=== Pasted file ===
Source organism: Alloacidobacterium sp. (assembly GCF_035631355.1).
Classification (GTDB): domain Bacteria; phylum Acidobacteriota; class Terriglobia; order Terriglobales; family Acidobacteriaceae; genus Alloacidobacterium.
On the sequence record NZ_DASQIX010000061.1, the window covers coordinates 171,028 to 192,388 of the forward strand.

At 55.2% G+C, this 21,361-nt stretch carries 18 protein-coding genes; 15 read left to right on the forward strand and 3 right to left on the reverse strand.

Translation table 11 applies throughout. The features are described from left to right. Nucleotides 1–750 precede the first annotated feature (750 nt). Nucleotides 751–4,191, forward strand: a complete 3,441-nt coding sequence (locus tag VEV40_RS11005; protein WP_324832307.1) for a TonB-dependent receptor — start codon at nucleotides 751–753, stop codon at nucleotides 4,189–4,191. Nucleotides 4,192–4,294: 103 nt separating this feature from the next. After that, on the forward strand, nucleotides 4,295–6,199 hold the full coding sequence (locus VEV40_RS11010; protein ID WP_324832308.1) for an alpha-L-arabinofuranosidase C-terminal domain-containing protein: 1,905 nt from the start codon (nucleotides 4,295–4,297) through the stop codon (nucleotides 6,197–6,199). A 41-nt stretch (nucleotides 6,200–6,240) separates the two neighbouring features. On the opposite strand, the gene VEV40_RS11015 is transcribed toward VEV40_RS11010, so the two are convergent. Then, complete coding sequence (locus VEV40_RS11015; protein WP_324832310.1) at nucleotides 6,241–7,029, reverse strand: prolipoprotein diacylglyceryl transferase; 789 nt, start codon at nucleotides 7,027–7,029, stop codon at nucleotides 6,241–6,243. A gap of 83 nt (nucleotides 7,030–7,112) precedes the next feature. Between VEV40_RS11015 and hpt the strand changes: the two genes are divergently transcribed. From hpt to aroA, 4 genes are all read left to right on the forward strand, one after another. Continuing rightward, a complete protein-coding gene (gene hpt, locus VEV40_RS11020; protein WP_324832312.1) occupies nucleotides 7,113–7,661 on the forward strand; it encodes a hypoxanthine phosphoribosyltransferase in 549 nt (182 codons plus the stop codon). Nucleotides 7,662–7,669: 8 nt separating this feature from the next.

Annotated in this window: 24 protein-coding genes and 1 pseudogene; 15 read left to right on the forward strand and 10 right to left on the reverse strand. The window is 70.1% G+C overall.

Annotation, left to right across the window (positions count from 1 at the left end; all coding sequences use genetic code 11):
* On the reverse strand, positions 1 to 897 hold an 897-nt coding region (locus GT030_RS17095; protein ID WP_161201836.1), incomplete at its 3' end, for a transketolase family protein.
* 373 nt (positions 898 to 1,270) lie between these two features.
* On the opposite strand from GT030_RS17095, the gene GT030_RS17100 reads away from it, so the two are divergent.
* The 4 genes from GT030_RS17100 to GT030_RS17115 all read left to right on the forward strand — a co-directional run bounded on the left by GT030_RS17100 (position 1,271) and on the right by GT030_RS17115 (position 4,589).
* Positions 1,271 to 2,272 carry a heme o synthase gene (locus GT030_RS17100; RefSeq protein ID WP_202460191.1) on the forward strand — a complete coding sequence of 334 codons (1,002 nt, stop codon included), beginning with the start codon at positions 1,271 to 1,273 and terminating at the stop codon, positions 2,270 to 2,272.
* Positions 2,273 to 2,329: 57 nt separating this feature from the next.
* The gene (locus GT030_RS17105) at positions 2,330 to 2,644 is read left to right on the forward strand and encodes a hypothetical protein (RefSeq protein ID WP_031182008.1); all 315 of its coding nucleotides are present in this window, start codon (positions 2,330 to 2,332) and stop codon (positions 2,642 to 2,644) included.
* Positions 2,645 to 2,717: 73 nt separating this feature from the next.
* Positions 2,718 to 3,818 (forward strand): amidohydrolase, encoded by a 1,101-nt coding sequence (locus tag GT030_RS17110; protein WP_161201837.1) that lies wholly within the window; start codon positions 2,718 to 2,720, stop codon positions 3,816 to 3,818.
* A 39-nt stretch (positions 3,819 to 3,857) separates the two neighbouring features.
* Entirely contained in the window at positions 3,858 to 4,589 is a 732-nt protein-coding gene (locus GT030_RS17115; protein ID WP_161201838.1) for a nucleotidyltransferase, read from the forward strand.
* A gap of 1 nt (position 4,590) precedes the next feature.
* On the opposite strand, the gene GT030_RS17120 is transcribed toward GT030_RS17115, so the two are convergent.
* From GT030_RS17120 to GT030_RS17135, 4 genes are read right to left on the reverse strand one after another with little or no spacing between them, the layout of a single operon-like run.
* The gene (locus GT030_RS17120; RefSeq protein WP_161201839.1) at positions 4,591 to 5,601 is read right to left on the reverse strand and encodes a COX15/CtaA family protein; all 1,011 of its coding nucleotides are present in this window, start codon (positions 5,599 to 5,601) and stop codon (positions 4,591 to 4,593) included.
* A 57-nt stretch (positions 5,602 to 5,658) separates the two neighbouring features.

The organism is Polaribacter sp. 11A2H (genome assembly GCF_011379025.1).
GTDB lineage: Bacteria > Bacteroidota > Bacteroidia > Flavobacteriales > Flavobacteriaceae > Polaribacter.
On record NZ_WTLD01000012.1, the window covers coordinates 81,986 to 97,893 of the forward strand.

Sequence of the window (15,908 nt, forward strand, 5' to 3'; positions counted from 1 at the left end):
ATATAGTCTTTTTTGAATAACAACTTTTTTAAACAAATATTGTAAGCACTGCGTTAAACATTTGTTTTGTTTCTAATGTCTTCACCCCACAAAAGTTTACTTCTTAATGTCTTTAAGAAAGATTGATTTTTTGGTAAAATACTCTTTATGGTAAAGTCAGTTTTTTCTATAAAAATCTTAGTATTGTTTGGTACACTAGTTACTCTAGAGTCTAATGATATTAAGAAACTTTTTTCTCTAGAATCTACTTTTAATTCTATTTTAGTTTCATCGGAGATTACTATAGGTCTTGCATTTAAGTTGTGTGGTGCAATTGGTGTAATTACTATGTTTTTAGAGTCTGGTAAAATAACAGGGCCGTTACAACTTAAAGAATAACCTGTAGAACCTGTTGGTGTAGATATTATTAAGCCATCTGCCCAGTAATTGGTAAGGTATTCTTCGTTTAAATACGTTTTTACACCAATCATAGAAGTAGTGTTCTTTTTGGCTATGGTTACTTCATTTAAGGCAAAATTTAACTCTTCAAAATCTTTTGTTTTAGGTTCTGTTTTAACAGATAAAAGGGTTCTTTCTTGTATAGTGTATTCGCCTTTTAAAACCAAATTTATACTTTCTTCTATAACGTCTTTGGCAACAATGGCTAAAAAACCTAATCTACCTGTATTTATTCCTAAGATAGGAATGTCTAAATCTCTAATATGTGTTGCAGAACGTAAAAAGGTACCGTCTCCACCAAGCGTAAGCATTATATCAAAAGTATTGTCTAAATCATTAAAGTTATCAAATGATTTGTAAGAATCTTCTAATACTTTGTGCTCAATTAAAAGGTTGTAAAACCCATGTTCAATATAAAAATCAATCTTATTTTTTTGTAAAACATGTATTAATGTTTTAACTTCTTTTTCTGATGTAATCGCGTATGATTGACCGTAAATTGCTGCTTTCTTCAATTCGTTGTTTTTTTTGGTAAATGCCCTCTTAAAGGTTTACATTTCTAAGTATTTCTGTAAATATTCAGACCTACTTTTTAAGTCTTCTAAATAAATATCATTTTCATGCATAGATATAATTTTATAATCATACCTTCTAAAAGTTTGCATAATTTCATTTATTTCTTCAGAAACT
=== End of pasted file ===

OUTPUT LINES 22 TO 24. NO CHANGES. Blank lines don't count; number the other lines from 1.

* The gene (locus GT030_RS17120; RefSeq protein WP_161201839.1) at positions 4,591 to 5,601 is read right to left on the reverse strand and encodes a COX15/CtaA family protein; all 1,011 of its coding nucleotides are present in this window, start codon (positions 5,599 to 5,601) and stop codon (positions 4,591 to 4,593) included.
* A 57-nt stretch (positions 5,602 to 5,658) separates the two neighbouring features.

The organism is Polaribacter sp. 11A2H (genome assembly GCF_011379025.1).